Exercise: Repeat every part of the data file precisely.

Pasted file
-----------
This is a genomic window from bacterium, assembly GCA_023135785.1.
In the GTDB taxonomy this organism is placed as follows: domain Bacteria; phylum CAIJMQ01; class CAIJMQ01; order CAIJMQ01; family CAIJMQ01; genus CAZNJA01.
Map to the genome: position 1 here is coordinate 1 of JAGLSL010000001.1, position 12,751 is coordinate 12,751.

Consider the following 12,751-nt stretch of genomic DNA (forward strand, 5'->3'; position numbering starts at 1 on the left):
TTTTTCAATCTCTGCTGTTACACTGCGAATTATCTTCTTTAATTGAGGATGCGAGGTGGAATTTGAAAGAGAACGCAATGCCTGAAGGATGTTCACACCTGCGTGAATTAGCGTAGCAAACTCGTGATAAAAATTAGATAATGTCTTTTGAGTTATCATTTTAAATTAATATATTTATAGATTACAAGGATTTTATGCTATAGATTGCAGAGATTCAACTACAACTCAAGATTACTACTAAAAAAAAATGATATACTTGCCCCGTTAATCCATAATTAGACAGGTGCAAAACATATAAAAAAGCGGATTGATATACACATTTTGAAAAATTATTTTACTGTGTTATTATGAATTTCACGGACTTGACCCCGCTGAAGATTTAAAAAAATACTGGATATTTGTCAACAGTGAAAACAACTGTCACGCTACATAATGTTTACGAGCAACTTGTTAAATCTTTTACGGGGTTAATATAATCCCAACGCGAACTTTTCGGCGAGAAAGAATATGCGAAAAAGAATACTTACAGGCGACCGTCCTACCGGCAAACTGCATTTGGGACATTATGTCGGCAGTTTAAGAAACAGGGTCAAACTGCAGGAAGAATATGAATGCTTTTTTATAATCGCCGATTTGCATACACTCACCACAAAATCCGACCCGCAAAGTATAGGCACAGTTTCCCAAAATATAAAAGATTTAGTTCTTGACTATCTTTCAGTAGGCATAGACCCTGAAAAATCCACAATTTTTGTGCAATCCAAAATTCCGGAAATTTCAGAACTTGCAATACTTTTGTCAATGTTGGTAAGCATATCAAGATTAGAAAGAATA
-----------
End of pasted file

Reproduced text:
This is a genomic window from bacterium, assembly GCA_023135785.1.
In the GTDB taxonomy this organism is placed as follows: domain Bacteria; phylum CAIJMQ01; class CAIJMQ01; order CAIJMQ01; family CAIJMQ01; genus CAZNJA01.
Map to the genome: position 1 here is coordinate 1 of JAGLSL010000001.1, position 12,751 is coordinate 12,751.

Consider the following 12,751-nt stretch of genomic DNA (forward strand, 5'->3'; position numbering starts at 1 on the left):
TTTTTCAATCTCTGCTGTTACACTGCGAATTATCTTCTTTAATTGAGGATGCGAGGTGGAATTTGAAAGAGAACGCAATGCCTGAAGGATGTTCACACCTGCGTGAATTAGCGTAGCAAACTCGTGATAAAAATTAGATAATGTCTTTTGAGTTATCATTTTAAATTAATATATTTATAGATTACAAGGATTTTATGCTATAGATTGCAGAGATTCAACTACAACTCAAGATTACTACTAAAAAAAAATGATATACTTGCCCCGTTAATCCATAATTAGACAGGTGCAAAACATATAAAAAAGCGGATTGATATACACATTTTGAAAAATTATTTTACTGTGTTATTATGAATTTCACGGACTTGACCCCGCTGAAGATTTAAAAAAATACTGGATATTTGTCAACAGTGAAAACAACTGTCACGCTACATAATGTTTACGAGCAACTTGTTAAATCTTTTACGGGGTTAATATAATCCCAACGCGAACTTTTCGGCGAGAAAGAATATGCGAAAAAGAATACTTACAGGCGACCGTCCTACCGGCAAACTGCATTTGGGACATTATGTCGGCAGTTTAAGAAACAGGGTCAAACTGCAGGAAGAATATGAATGCTTTTTTATAATCGCCGATTTGCATACACTCACCACAAAATCCGACCCGCAAAGTATAGGCACAGTTTCCCAAAATATAAAAGATTTAGTTCTTGACTATCTTTCAGTAGGCATAGACCCTGAAAAATCCACAATTTTTGTGCAATCCAAAATTCCGGAAATTTCAGAACTTGCAATACTTTTGTCAATGTTGGTAAGCATATCAAGATTAGAAAGAATA